(v. t.) To increase the action or violence of; to heighten excitement in; to intensify; to stimulate.
(v. t.) To excite anger or displeasure in; to provoke; to tease; to exasperate; to annoy; to vex; as, the insolence of a tyrant irritates his subjects.
(v. t.) To produce irritation in; to stimulate; to cause to contract. See Irritation, n., 2.
(n.) To make morbidly excitable, or oversensitive; to fret; as, the skin is irritated by friction; to irritate a wound by a coarse bandage.
(a.) Excited; heightened.
(1) Postpartum management is directed toward decreasing vasospasm and central nervous system irritability and maintaining fluid and electrolyte balance.
(2) testosterone, fentanyl, nicotine) may ultimately be administered in this way, important questions pertaining to pharmacology (tolerance), toxicity (irritation, sensitisation) and dose sufficiency (penetration enhancement) remain.
(3) It was shown that the antibiotic had low acute toxicity, did not cumulate and had no skin-irritating effect.
(4) Inhibition of binding of [3H]TPA to the receptor preparation by tigliane and ingenane DTE correlates with irritant activity in vivo, while some daphnane and 1 alpha-alkyldaphnane DTE inhibit binding of [3H]TPA in a less pronounced manner but still are very irritant.
(5) Exposure to irritants was also more common among the asthmatics than the nonasthmatics with similar exposure to organic allergens (P = 0.004).
(6) The purpose of this study was to develop a new model for the induction of chronic irritant contact dermatitis, which would reflect well the conditions of daily practice.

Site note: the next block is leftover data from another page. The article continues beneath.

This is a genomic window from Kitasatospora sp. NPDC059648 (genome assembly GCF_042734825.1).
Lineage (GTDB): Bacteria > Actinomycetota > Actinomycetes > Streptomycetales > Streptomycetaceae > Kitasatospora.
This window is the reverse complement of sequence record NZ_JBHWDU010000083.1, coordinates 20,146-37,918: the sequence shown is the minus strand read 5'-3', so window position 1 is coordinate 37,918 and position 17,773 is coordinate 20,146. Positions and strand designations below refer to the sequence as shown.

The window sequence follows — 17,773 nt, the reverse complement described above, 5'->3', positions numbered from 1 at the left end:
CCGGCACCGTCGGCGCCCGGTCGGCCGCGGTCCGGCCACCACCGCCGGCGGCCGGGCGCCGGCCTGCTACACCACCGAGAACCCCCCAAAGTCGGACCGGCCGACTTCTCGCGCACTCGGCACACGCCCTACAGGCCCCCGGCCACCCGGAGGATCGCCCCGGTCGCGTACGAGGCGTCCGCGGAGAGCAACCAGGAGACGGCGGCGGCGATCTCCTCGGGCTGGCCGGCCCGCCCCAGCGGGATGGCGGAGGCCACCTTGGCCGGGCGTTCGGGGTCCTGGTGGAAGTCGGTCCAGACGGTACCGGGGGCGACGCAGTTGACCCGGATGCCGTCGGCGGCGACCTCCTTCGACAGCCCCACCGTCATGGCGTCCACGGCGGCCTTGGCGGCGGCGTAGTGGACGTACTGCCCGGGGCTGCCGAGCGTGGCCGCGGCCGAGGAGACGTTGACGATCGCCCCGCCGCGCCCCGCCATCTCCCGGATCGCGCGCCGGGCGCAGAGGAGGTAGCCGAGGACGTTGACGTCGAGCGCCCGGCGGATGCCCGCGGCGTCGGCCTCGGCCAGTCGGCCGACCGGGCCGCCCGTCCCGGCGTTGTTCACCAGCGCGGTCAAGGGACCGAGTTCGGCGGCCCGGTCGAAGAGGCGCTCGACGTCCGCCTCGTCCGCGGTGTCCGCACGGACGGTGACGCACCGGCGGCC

(7) The drug I started taking caused an irritating, chronic cough, which disappeared when I switched to an inexpensive diuretic.
(8) These injections led to epidermal hyperplasia in areas overlying the irritant and the effect was most significant when the irritant was placed in the upper dermis.
(9) Two children required lidocaine therapy for cardiac irritability manifesting as multifocal PVCs and ventricular tachycardia.
(10) In autumn, leaf-heaps composted themselves on sunken patios, and were shovelled up by irritated owners of basement flats.
(11) The dietary fibre intake of 25 patients with the irritable bowel syndrome was assessed by dietary recall over one week for the period before onset of symptoms, at diagnosis and after six months treatment with bran and a fibre-rich diet, and compared with controls matched for age and sex.
(12) A case of epidermoid tumor of the sacral area with S3 root irritation resulting in bladder dysfunction is presented and its possible relationship to spinal puncture is discussed.
(13) The present study did not identify any baseline parameters such as initial prostate volume, peak flow rates, or obstructive or irritative symptom scores that correlated with clinical outcome.
(14) Scores on the "dependent smoking" subscale of the smoking motivation questionnaire correlated significantly with overall withdrawal severity, craving, and increased irritability.
(15) The airways can be affected by inflammation, can be targets of infection, and can respond to chemical irritants with bronchoconstrictive responses.
(16) Some pulp irritation can occur if deep restorations are not placed over a protective film.
(17) MIDAZOLAM IS SUPERIOR TO DIAZEPAM IN CERTAIN WAYS: it has a more rapid onset; produces greater anterograde amnesia, less postoperative drowsiness, less venous irritation and less likelihood of thrombophlebitis development.
(18) Primary invasive adenocarcinoma of the bladder was diagnosed in a fifty-two-year-old male with a two-month history of irritative voiding symptoms.
(19) We studied seventy patients, 23 males and 47 females with irritable bowel syndrome in adolescence aged 13-19 yrs, who visited the department of psychosomatic medicine in Takano Hospital during about six year period of April, 1986-July, 1992.